Volume 5, Issue 21

6th September, 2012

Tax Alert
Expert Committee's Recommendations on GAAR

Since the introduction of transfer pricing provisions in 2002, India has witnessed a flurry of litigation in transfer pricing resulting in astronomical adjustments; the last round of assessments alone accounting for an unprecedented adjustment figure of USD 9 billion. The Government obviously sees transfer pricing as an emerging area with a potential for generating huge tax revenues in future. Thus, in order to further strengthen the transfer pricing provisions, Finance Act 2012 has introduced a plethora of amendments. One of the critical amendments was to widen the scope of “international transactions” as per Sec 92B of the Indian Income Tax Act (‘ITA’). This alert throws light on the new widened scope of international transactions and its implications on taxpayers.

While the erstwhile definition of international transactions was itself wide, there were still some ambiguities on whether transactions such as corporate guarantees, delay in receipt of receivables, restructuring and subscription to shares were regarded as transactions and were supposed to be reported in Form 3CEB or not.

In order to provide more clarity to taxpayers, the Finance Act 2012 has amended / expanded the definition of “international transaction” as per Sec 92B of the ITA retrospectively with effect from 1st April, 2002 to include following categories of transactions:

Tangible Property:

Purchase, sale, transfer, lease or use of tangible property including building, transportation vehicle, machinery, equipment, tools, plant, furniture, commodity or any other article, product or thing.

Intangible Property:

Purchase, sale, transfer, lease or use of intangible property whether related to technology, engineering, customers, human capital or any other similar items deriving their value from intellectual content. These include transfer of ownership or the provision of rights regarding land use, copyrights, patents, trademarks, licences, franchises, customer list, marketing channel, brand, commercial secret, know-how, industrial property right or commercial rights of similar nature.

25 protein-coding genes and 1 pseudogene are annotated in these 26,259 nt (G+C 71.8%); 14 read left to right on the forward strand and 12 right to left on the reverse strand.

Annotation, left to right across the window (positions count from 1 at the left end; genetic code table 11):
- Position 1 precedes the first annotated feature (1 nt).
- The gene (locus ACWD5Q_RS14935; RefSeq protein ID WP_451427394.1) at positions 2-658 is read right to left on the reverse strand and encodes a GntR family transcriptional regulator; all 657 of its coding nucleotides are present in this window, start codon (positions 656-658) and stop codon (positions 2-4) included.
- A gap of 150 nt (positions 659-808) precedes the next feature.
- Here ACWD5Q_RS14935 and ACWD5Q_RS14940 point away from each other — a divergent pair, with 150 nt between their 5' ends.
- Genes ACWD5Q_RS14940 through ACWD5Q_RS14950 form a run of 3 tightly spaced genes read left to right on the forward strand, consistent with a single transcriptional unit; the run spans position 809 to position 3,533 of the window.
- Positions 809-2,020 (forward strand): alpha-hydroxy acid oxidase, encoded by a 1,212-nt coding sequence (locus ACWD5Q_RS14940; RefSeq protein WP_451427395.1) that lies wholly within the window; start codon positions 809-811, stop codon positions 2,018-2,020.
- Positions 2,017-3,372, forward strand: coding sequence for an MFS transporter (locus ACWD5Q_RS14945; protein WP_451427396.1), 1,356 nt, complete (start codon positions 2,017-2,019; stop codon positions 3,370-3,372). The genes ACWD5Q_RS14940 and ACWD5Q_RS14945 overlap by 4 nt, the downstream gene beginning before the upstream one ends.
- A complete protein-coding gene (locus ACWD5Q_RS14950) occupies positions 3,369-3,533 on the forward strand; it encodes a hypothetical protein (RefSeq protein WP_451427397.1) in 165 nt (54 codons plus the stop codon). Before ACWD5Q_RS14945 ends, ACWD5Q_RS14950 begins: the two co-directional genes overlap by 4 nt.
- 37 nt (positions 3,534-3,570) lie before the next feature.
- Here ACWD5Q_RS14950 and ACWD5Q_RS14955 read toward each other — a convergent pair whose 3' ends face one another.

Capital financing:

Capital financing, including any type of long-term or short-term borrowing, lending or guarantee, purchase or sale of marketable securities or any type of advance, payments or deferred payment or receivable or any other debt arising during the course of business.

Provision of services:

Provision of services, including provision of market research, market development, marketing management, administration, technical service, repairs, design, consultation, agency, scientific research, legal or accounting service.

Business Restructuring:

Transaction of business restructuring or reorganisation, entered into by an enterprise with an associated enterprise, irrespective of the fact that it has bearing on the profit, income, losses or assets of such enterprises at the time of the transaction or at any future date.

More importantly, the Finance Act 2012 also amended the penalty provisions to provide that failure to report a transaction in Form 3CEB would be subject to a penalty of 2% of the value of transaction.

SKP Comments:

With the above amendments, the definition of international transactions is very wide and would cover anything under the sun.  Few instances of transactions which were earlier not regarded as international transactions and were also not reported are:

Receipt of money towards share subscription / Issuance of shares:

Hitherto, transactions in respect of receipt of share subscription money were not reported by some of the taxpayers. However, with the extended definition, this would squarely be covered and would have to be reported. This is important especially for start up companies which may not have any other transaction other than receipt of share subscription money but now they would have to file Form 3CEB even for this single transaction.

Guarantees and deferred payments:

With the inclusion of guarantees and deferred payments in the definition of international transactions, taxpayers now will have the additional responsibility to benchmark financial transactions, a challenge by itself.


Transactions related to business restructuring irrespective of whether the income arising out of such restructuring is chargeable to tax in India or not are now covered under the definition of international transaction and hence would have to be reported. Similarly, on intangibles, creation / enhancement of marketing intangible through significant spent on advertisement & marketing has been regarded by tax authorities as a separate transaction. Taxpayers till now were partially successful in defending the said approach on the grounds that such expenses were incurred for selling their own products and was not an international transaction. The wide definition now also weakens the taxpayer’s defence.

Way Forward:

The international transaction now has a very wide connotation leaving taxpayers with hardly any opportunity to escape the clutches of transfer pricing. There is no doubt that the Revenue is bracing itself to follow an aggressive approach against taxpayers who have not been reporting international transactions due to ambiguity in the erstwhile definition. Taxpayers now need to be aware of the implications of the amendment and identify all possible international transactions including share transactions entered into with their associated enterprises. Further, such taxpayers would be required to satisfy the compliance requirements of filing Form 3CEB reporting all such transactions entered into with associated enterprises.